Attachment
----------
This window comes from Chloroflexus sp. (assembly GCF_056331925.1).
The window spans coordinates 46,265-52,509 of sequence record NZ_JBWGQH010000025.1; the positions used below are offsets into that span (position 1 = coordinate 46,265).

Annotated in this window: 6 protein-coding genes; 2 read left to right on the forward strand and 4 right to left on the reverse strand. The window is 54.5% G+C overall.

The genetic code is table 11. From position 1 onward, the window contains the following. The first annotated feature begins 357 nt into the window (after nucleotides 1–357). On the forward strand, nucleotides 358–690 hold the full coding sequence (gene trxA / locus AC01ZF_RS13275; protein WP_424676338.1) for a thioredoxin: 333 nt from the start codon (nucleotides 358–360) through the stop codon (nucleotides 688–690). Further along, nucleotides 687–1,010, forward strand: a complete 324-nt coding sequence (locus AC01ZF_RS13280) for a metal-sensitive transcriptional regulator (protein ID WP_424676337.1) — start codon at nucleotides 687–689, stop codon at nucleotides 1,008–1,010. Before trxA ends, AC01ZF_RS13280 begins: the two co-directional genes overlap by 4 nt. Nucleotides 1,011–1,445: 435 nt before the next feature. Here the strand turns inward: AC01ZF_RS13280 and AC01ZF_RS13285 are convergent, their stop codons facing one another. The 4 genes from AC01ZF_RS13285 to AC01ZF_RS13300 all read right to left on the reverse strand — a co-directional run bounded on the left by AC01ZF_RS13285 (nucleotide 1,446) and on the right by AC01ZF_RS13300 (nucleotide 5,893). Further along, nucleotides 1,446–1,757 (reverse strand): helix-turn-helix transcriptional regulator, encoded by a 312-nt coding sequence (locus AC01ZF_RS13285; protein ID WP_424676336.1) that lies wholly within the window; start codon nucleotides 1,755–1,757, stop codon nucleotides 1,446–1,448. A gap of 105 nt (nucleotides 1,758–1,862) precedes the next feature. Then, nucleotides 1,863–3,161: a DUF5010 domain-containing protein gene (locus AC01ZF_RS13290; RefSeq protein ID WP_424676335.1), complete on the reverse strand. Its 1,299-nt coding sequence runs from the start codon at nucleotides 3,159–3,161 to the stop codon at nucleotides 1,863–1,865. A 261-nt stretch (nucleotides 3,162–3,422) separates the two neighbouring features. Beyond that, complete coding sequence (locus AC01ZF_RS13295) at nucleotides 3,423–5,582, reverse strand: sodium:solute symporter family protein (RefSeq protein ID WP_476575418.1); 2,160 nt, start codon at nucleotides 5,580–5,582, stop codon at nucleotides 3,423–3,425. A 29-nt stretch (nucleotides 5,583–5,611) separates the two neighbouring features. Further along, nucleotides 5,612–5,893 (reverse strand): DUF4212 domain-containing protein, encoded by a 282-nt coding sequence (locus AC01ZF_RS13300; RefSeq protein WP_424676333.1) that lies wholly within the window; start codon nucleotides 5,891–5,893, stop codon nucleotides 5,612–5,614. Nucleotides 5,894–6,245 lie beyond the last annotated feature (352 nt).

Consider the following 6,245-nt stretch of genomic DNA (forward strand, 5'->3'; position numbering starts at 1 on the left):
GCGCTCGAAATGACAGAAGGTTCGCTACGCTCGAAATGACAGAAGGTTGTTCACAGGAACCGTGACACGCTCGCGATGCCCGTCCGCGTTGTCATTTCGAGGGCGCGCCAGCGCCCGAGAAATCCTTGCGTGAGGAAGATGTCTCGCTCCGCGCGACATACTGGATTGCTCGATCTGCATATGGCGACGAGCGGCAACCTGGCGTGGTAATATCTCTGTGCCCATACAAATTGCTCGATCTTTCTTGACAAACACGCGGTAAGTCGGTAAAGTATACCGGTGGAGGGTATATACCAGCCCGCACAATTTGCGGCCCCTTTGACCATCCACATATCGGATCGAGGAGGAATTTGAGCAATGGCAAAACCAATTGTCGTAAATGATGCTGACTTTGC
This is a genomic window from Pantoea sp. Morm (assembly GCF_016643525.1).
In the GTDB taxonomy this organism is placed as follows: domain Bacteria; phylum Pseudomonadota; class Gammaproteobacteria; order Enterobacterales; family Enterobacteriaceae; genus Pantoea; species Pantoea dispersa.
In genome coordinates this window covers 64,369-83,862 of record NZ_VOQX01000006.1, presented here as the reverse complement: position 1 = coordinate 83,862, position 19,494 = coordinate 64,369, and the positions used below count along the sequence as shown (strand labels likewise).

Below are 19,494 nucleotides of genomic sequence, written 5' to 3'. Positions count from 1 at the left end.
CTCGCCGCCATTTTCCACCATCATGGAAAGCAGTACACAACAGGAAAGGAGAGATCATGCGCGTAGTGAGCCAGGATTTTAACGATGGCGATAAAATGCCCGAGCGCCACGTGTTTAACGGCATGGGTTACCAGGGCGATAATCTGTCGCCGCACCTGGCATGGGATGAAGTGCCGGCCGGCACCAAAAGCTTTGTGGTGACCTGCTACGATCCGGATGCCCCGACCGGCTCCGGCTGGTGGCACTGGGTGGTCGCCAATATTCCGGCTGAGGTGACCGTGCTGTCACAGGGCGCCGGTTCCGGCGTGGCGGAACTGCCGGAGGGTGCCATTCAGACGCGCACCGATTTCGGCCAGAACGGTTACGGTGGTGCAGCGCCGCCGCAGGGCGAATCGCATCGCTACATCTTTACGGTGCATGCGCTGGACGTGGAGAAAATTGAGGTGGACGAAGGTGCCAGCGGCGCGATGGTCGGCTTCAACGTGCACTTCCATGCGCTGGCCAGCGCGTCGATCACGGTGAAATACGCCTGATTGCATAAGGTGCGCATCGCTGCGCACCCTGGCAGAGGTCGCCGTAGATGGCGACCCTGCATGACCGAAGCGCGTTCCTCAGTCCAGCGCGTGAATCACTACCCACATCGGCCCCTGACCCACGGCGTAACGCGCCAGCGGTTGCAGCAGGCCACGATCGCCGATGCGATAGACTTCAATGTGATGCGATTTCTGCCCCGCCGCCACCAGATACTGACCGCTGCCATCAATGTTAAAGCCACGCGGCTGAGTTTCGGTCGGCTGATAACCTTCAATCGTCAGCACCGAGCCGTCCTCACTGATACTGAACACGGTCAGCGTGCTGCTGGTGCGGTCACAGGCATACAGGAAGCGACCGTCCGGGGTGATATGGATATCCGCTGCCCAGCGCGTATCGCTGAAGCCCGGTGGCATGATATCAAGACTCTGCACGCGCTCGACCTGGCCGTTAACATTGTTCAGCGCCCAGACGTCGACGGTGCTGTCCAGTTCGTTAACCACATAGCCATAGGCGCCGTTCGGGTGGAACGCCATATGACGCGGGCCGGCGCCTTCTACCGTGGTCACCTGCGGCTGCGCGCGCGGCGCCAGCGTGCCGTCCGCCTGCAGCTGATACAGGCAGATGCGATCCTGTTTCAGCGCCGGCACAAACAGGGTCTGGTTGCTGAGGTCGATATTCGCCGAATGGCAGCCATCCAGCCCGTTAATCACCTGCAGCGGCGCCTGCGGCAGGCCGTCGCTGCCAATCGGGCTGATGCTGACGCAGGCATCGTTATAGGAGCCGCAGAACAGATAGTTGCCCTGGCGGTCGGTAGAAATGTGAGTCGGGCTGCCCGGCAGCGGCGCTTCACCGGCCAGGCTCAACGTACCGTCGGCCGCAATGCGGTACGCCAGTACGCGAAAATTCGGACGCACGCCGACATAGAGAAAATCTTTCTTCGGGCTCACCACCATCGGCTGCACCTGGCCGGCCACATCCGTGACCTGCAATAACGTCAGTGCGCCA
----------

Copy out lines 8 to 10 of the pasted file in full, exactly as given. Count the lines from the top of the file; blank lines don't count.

In the GTDB taxonomy this organism is placed as follows: domain Bacteria; phylum Pseudomonadota; class Gammaproteobacteria; order Enterobacterales; family Enterobacteriaceae; genus Pantoea; species Pantoea dispersa.
In genome coordinates this window covers 64,369-83,862 of record NZ_VOQX01000006.1, presented here as the reverse complement: position 1 = coordinate 83,862, position 19,494 = coordinate 64,369, and the positions used below count along the sequence as shown (strand labels likewise).

Below are 19,494 nucleotides of genomic sequence, written 5' to 3'. Positions count from 1 at the left end.